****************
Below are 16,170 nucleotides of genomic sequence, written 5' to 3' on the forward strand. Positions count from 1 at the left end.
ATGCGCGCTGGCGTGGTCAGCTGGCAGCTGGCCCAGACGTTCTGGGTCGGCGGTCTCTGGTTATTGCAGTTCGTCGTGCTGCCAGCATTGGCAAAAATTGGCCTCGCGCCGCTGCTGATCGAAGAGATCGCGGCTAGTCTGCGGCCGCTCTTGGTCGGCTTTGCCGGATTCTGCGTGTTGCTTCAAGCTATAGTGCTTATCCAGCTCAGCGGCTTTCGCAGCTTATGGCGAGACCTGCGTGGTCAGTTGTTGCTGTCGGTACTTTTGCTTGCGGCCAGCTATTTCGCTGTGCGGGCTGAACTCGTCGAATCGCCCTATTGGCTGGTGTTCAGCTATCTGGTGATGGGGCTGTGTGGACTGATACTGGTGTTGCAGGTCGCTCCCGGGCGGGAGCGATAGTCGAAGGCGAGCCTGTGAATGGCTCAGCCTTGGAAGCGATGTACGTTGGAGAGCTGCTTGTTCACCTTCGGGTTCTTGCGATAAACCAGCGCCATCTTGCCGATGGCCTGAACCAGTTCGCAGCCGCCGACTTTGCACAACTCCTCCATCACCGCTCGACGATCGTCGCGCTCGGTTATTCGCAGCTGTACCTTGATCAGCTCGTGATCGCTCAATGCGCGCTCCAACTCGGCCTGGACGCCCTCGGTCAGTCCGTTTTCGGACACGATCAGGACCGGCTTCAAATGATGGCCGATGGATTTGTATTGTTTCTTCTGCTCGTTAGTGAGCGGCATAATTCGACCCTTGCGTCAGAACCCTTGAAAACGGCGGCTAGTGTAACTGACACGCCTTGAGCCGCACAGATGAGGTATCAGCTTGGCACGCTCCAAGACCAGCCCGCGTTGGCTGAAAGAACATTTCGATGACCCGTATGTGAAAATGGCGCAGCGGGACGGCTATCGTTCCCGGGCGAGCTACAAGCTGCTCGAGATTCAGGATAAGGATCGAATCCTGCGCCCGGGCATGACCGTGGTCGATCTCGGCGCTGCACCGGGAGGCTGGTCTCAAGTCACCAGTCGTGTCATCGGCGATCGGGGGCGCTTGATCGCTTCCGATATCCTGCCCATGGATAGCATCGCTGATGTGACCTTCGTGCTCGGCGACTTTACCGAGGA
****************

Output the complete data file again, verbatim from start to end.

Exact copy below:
Below are 16,170 nucleotides of genomic sequence, written 5' to 3' on the forward strand. Positions count from 1 at the left end.
ATGCGCGCTGGCGTGGTCAGCTGGCAGCTGGCCCAGACGTTCTGGGTCGGCGGTCTCTGGTTATTGCAGTTCGTCGTGCTGCCAGCATTGGCAAAAATTGGCCTCGCGCCGCTGCTGATCGAAGAGATCGCGGCTAGTCTGCGGCCGCTCTTGGTCGGCTTTGCCGGATTCTGCGTGTTGCTTCAAGCTATAGTGCTTATCCAGCTCAGCGGCTTTCGCAGCTTATGGCGAGACCTGCGTGGTCAGTTGTTGCTGTCGGTACTTTTGCTTGCGGCCAGCTATTTCGCTGTGCGGGCTGAACTCGTCGAATCGCCCTATTGGCTGGTGTTCAGCTATCTGGTGATGGGGCTGTGTGGACTGATACTGGTGTTGCAGGTCGCTCCCGGGCGGGAGCGATAGTCGAAGGCGAGCCTGTGAATGGCTCAGCCTTGGAAGCGATGTACGTTGGAGAGCTGCTTGTTCACCTTCGGGTTCTTGCGATAAACCAGCGCCATCTTGCCGATGGCCTGAACCAGTTCGCAGCCGCCGACTTTGCACAACTCCTCCATCACCGCTCGACGATCGTCGCGCTCGGTTATTCGCAGCTGTACCTTGATCAGCTCGTGATCGCTCAATGCGCGCTCCAACTCGGCCTGGACGCCCTCGGTCAGTCCGTTTTCGGACACGATCAGGACCGGCTTCAAATGATGGCCGATGGATTTGTATTGTTTCTTCTGCTCGTTAGTGAGCGGCATAATTCGACCCTTGCGTCAGAACCCTTGAAAACGGCGGCTAGTGTAACTGACACGCCTTGAGCCGCACAGATGAGGTATCAGCTTGGCACGCTCCAAGACCAGCCCGCGTTGGCTGAAAGAACATTTCGATGACCCGTATGTGAAAATGGCGCAGCGGGACGGCTATCGTTCCCGGGCGAGCTACAAGCTGCTCGAGATTCAGGATAAGGATCGAATCCTGCGCCCGGGCATGACCGTGGTCGATCTCGGCGCTGCACCGGGAGGCTGGTCTCAAGTCACCAGTCGTGTCATCGGCGATCGGGGGCGCTTGATCGCTTCCGATATCCTGCCCATGGATAGCATCGCTGATGTGACCTTCGTGCTCGGCGACTTTACCGAGGA